President Woodruff and myself had an interview with Brothers F. S. Richards and R. W. Young. The latter submitted a plan of apportionment which he and Brother E. A. Smith had arranged, which they thought would be very fair, and which it was designed to submit to the Commissioners. From Brother Richards we had a report of the feelings expressed by Mr. Wilson concerning the situation here.
We had some conversation today with Brother Thomas Alston concerning his family affairs, his second wife having applied to President Woodruff for a divorce. Brother Alston was very reluctant to consent to her having a divorce; but we explained the situation to him and he said that he would do as we would say.
We had an interview
from <with> Brother Clawson and Colonel Trumbo, and from the latter learned a good many particulars concerning the political situation here as the Gentiles viewed it.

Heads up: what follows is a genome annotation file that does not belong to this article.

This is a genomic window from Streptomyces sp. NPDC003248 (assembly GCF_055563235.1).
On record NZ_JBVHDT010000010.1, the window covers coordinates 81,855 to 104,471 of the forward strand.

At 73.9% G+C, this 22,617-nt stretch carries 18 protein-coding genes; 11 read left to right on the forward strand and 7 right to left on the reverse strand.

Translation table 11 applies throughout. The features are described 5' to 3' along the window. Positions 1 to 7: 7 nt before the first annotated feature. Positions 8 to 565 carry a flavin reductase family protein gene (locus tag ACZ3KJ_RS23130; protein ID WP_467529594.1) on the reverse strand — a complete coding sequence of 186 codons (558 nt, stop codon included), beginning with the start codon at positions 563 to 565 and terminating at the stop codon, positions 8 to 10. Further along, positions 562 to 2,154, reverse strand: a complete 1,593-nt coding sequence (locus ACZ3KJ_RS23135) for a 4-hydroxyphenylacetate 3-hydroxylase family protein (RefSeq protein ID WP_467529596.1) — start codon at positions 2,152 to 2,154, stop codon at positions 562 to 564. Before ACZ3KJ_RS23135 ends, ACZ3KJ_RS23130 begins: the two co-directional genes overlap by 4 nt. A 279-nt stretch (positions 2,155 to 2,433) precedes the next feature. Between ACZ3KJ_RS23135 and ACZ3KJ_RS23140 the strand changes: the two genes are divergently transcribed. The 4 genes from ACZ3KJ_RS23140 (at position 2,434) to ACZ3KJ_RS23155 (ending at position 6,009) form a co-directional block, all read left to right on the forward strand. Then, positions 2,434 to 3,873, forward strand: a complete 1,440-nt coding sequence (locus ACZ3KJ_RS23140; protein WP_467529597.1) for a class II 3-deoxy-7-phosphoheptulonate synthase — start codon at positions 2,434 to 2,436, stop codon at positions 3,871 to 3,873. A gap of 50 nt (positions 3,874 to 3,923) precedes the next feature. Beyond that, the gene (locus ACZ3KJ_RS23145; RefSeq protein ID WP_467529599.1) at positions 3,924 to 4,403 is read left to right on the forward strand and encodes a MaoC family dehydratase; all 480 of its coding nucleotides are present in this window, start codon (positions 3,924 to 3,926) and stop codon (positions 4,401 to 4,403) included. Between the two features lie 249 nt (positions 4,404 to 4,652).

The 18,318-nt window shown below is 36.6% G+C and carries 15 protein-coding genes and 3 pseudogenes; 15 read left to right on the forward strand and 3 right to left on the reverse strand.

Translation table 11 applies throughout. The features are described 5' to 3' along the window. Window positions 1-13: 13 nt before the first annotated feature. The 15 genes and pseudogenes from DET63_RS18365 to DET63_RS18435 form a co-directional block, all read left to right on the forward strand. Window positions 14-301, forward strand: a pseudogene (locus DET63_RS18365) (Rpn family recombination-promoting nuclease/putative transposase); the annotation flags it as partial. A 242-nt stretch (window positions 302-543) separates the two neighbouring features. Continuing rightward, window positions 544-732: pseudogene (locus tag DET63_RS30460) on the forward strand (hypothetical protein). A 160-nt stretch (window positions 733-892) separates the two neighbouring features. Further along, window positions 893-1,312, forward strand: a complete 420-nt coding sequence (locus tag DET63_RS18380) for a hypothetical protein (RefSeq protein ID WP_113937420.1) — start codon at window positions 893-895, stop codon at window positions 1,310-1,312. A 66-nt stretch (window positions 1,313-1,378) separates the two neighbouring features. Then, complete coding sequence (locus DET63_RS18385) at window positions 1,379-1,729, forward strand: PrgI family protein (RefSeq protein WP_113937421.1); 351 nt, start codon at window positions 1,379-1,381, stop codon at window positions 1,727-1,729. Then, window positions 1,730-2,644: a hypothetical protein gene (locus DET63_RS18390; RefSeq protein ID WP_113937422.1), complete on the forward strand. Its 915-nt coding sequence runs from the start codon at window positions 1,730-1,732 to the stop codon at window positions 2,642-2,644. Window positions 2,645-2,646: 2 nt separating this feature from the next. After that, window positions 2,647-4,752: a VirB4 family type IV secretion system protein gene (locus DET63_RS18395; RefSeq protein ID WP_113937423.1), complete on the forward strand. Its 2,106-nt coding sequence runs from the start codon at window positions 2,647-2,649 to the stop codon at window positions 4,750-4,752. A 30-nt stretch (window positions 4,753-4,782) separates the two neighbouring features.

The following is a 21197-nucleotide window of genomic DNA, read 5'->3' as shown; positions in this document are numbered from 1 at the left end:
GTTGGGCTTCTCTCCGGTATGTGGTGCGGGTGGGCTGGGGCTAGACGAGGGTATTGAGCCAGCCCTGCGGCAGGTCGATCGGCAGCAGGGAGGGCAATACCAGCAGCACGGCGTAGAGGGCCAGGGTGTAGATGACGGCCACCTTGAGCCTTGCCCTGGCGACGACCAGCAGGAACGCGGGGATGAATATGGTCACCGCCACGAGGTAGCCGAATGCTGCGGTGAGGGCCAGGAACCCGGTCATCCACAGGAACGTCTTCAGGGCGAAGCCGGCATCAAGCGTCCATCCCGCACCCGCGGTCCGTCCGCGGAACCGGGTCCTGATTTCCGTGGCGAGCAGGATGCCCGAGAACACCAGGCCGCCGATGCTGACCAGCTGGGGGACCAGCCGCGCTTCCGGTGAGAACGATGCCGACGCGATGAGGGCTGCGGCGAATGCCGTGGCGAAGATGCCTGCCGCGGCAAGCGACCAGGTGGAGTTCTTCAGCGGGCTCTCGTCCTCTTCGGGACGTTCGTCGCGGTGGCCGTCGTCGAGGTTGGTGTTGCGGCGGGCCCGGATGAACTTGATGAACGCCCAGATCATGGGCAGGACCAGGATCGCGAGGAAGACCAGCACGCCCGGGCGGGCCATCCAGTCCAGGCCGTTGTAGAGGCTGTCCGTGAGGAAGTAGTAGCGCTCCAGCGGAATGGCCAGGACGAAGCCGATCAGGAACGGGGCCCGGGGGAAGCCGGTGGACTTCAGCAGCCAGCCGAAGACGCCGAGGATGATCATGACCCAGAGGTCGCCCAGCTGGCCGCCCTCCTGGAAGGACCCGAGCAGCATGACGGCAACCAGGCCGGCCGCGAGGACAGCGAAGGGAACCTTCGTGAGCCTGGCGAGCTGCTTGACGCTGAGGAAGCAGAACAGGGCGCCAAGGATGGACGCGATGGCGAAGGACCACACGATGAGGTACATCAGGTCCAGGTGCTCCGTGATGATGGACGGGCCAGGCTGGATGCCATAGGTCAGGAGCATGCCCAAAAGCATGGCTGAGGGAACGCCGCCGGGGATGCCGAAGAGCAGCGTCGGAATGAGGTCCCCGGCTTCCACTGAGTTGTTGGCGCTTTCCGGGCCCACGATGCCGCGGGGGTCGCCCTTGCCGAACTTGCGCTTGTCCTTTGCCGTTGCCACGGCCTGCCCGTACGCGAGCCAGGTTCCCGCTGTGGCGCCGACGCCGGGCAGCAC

Thursday, May 21st, 1891.
Brothers M. F. Cowley and Chas. G. Hyde called upon us this morning and reported their labors in behalf of the Defense Fund. They had been down towards Kanab and through Emery County. On their return they stopped at Manti, at the Temple boarding house, and while there, asleep, deputy marshals broke into the house. We sent for Bp. Clawson to have the brethren report to him the outrageous conduct of the deputy marshals, so that he might bring it to the attention of Marshal Parsons.